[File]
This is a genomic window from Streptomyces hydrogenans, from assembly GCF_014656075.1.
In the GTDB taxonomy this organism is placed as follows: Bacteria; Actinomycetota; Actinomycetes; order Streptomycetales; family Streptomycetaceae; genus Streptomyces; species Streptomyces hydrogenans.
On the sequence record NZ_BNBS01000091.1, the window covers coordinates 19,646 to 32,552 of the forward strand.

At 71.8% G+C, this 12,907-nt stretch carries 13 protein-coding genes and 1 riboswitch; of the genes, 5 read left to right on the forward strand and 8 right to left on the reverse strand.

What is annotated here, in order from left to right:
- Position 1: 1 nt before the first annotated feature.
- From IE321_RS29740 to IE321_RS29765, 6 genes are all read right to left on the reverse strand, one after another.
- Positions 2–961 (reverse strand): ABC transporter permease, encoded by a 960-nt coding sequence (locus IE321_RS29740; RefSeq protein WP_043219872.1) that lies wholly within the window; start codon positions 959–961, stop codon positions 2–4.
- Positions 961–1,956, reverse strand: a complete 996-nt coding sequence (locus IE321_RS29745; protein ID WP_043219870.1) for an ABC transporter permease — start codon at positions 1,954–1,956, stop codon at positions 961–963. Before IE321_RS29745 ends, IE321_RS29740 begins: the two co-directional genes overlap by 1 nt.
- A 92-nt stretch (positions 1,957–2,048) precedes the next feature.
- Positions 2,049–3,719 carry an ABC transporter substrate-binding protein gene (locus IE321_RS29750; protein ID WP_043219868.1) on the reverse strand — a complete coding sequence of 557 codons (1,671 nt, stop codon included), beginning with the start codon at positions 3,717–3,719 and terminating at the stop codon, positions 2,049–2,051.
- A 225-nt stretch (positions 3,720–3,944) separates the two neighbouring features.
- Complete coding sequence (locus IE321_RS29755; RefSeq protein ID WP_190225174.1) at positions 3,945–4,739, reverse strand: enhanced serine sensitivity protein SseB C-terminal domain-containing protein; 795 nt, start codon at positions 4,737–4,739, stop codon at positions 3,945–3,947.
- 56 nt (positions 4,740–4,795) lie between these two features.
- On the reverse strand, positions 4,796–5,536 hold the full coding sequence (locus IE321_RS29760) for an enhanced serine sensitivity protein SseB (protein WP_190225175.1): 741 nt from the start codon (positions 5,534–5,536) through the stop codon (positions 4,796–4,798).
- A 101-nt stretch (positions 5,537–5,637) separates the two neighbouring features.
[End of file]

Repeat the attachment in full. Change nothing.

This is a genomic window from Streptomyces hydrogenans, from assembly GCF_014656075.1.
In the GTDB taxonomy this organism is placed as follows: Bacteria; Actinomycetota; Actinomycetes; order Streptomycetales; family Streptomycetaceae; genus Streptomyces; species Streptomyces hydrogenans.
On the sequence record NZ_BNBS01000091.1, the window covers coordinates 19,646 to 32,552 of the forward strand.

At 71.8% G+C, this 12,907-nt stretch carries 13 protein-coding genes and 1 riboswitch; of the genes, 5 read left to right on the forward strand and 8 right to left on the reverse strand.

What is annotated here, in order from left to right:
- Position 1: 1 nt before the first annotated feature.
- From IE321_RS29740 to IE321_RS29765, 6 genes are all read right to left on the reverse strand, one after another.
- Positions 2–961 (reverse strand): ABC transporter permease, encoded by a 960-nt coding sequence (locus IE321_RS29740; RefSeq protein WP_043219872.1) that lies wholly within the window; start codon positions 959–961, stop codon positions 2–4.
- Positions 961–1,956, reverse strand: a complete 996-nt coding sequence (locus IE321_RS29745; protein ID WP_043219870.1) for an ABC transporter permease — start codon at positions 1,954–1,956, stop codon at positions 961–963. Before IE321_RS29745 ends, IE321_RS29740 begins: the two co-directional genes overlap by 1 nt.
- A 92-nt stretch (positions 1,957–2,048) precedes the next feature.
- Positions 2,049–3,719 carry an ABC transporter substrate-binding protein gene (locus IE321_RS29750; protein ID WP_043219868.1) on the reverse strand — a complete coding sequence of 557 codons (1,671 nt, stop codon included), beginning with the start codon at positions 3,717–3,719 and terminating at the stop codon, positions 2,049–2,051.
- A 225-nt stretch (positions 3,720–3,944) separates the two neighbouring features.
- Complete coding sequence (locus IE321_RS29755; RefSeq protein ID WP_190225174.1) at positions 3,945–4,739, reverse strand: enhanced serine sensitivity protein SseB C-terminal domain-containing protein; 795 nt, start codon at positions 4,737–4,739, stop codon at positions 3,945–3,947.
- 56 nt (positions 4,740–4,795) lie between these two features.
- On the reverse strand, positions 4,796–5,536 hold the full coding sequence (locus IE321_RS29760) for an enhanced serine sensitivity protein SseB (protein WP_190225175.1): 741 nt from the start codon (positions 5,534–5,536) through the stop codon (positions 4,796–4,798).
- A 101-nt stretch (positions 5,537–5,637) separates the two neighbouring features.